Rocky View County (RVC) councillors will be taking a closer look at a framework that may help some of its rural communities establish high-speed internet connectivity at a Sept. 30 workshop.

At it's June 23 meeting, council approved a motion directing RVC administration to develop a policy, which would clearly define a process by which local communities could pursue the finance, construction, and operation of high-speed internet connectivity through a community-led initiative to be discussed at the workshop. Workshops are designed to be an educational session and provide background that could come into play at a future council meeting.

High-speed internet connectivity is a challenging issue for rural and lower population density areas of Rocky View County (RVC), and it's become especially apparent because of the additional demands posed by COVID-19.

Exactly what role the county can play in improving connectivity is something RVC council has been wrestling with for some time. Several motions have gone wayside in an attempt to clearly define a process.

Springbank (Div. 2) councillor Kim McKylor is among those councillors who has been attempting to find realistic ways to help entrench the necessary infrastructure.

She says it would a perfect world if the county could afford to put fibre everywhere, but that's not realistic. Additionally, rural communities would not survive the private sector model when the numbers are crunched.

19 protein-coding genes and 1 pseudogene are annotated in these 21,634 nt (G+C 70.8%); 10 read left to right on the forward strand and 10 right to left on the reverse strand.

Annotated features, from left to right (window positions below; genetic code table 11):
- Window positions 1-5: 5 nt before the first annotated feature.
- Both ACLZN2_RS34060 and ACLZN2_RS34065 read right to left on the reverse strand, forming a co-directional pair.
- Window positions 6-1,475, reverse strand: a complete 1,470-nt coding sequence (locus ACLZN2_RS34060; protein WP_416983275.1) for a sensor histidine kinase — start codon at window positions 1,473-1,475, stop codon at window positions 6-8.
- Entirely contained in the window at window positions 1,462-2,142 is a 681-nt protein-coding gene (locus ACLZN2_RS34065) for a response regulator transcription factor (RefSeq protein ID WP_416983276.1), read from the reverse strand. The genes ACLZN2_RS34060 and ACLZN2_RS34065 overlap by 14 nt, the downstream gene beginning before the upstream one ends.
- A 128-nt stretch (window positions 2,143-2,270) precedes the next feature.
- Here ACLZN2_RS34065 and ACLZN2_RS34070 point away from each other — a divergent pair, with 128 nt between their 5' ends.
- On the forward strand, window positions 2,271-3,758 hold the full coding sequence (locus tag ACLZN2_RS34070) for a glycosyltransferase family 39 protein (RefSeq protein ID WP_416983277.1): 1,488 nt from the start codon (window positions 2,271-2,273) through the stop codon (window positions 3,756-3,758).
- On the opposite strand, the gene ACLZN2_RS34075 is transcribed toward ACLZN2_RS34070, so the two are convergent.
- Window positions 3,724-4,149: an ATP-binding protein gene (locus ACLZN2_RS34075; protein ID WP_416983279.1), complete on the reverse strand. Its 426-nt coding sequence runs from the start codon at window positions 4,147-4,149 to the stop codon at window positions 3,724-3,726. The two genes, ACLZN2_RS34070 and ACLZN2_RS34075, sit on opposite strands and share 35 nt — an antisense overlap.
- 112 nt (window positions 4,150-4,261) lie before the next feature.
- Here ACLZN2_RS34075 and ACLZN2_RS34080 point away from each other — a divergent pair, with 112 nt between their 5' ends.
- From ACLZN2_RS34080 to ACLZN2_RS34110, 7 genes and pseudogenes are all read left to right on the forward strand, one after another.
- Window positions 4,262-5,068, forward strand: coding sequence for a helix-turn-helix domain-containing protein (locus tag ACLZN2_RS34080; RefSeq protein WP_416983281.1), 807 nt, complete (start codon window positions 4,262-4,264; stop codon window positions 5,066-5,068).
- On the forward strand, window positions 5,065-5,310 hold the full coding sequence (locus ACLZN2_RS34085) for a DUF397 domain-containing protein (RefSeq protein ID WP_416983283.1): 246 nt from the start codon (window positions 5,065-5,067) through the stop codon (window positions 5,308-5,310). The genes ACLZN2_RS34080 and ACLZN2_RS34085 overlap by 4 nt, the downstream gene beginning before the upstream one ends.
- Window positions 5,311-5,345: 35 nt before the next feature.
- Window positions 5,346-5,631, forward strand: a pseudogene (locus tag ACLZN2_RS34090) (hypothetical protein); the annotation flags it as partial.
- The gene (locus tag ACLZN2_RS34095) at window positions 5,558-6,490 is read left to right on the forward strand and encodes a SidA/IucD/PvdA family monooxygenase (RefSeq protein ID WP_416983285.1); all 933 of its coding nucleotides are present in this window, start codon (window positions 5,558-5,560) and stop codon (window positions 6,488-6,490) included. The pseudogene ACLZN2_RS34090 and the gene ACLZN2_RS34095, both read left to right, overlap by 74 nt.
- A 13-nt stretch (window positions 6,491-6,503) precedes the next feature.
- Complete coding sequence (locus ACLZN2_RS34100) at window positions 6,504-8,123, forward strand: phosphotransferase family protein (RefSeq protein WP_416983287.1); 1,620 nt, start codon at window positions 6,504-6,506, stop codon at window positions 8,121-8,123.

"We could figure out a strategy until the cows come home, but really we know the gap," says Councillor McKylor. "The gap is it costs money to put fibre in the ground."

She believes giving a joint solution involving rural communities, the county and providers is possible by incorporating the use of local improvement taxes for those residents willing to do the footwork.

"It won't work everywhere but it will work for those communites--and primarily in Springbank and Bearspaw --that live within metres sometimes or close enough to the city where there is some infrastructure, and they're willing to pay for it."

"I think we can collaborate together, and people can get what they want. I think if I can get one community onboard it becomes the model for rural communities."

McKylor said it was the number one issue when she door-knocked during 2017 election.

"I can't remember how many times it came up. People asked about rural interrnet. It was the biggest issue."

At this time, there's no timeline on when or if it will be discussed at a regular council meeting.